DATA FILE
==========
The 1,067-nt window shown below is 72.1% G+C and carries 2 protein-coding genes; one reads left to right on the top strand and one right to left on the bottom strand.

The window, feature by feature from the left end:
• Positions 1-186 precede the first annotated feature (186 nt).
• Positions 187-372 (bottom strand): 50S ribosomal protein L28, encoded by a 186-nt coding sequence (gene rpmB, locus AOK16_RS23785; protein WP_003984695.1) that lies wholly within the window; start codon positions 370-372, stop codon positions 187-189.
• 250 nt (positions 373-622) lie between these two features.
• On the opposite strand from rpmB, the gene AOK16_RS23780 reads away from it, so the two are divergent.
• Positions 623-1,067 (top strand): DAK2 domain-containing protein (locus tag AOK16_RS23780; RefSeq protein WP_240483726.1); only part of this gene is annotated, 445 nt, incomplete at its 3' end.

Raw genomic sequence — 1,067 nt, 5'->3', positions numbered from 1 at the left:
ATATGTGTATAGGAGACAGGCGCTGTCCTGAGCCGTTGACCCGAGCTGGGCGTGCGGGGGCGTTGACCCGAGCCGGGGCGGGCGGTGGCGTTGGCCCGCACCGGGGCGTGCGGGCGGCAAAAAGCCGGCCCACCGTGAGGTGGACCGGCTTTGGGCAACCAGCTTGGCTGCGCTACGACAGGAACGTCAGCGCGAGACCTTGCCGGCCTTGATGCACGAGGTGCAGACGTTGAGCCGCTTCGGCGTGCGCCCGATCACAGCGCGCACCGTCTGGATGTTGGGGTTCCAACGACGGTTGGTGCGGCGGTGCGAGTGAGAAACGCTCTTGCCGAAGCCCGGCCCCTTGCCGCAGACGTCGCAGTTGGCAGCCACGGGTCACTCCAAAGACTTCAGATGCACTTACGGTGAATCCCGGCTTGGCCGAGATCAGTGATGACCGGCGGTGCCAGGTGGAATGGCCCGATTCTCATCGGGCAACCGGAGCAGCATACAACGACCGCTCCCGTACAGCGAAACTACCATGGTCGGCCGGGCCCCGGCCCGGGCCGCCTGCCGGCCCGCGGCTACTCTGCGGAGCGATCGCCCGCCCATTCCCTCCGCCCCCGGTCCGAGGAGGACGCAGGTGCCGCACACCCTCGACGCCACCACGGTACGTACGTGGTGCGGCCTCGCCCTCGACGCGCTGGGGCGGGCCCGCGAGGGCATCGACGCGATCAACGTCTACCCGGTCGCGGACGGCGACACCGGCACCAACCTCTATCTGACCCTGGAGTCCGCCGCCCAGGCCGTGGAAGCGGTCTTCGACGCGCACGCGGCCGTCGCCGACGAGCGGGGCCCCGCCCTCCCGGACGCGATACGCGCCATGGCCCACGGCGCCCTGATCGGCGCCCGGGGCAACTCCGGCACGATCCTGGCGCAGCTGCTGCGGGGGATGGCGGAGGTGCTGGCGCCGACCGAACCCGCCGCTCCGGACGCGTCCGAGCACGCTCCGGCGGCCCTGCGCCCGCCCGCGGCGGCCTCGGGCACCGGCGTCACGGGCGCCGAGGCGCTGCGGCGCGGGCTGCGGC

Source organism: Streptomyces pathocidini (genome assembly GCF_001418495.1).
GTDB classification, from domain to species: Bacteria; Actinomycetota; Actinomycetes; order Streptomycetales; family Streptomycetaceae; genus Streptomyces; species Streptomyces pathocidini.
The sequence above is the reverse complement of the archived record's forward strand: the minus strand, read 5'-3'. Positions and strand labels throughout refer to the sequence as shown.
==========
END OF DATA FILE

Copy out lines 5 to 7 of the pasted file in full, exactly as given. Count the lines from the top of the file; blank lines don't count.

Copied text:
• 250 nt (positions 373-622) lie between these two features.
• On the opposite strand from rpmB, the gene AOK16_RS23780 reads away from it, so the two are divergent.
• Positions 623-1,067 (top strand): DAK2 domain-containing protein (locus tag AOK16_RS23780; RefSeq protein WP_240483726.1); only part of this gene is annotated, 445 nt, incomplete at its 3' end.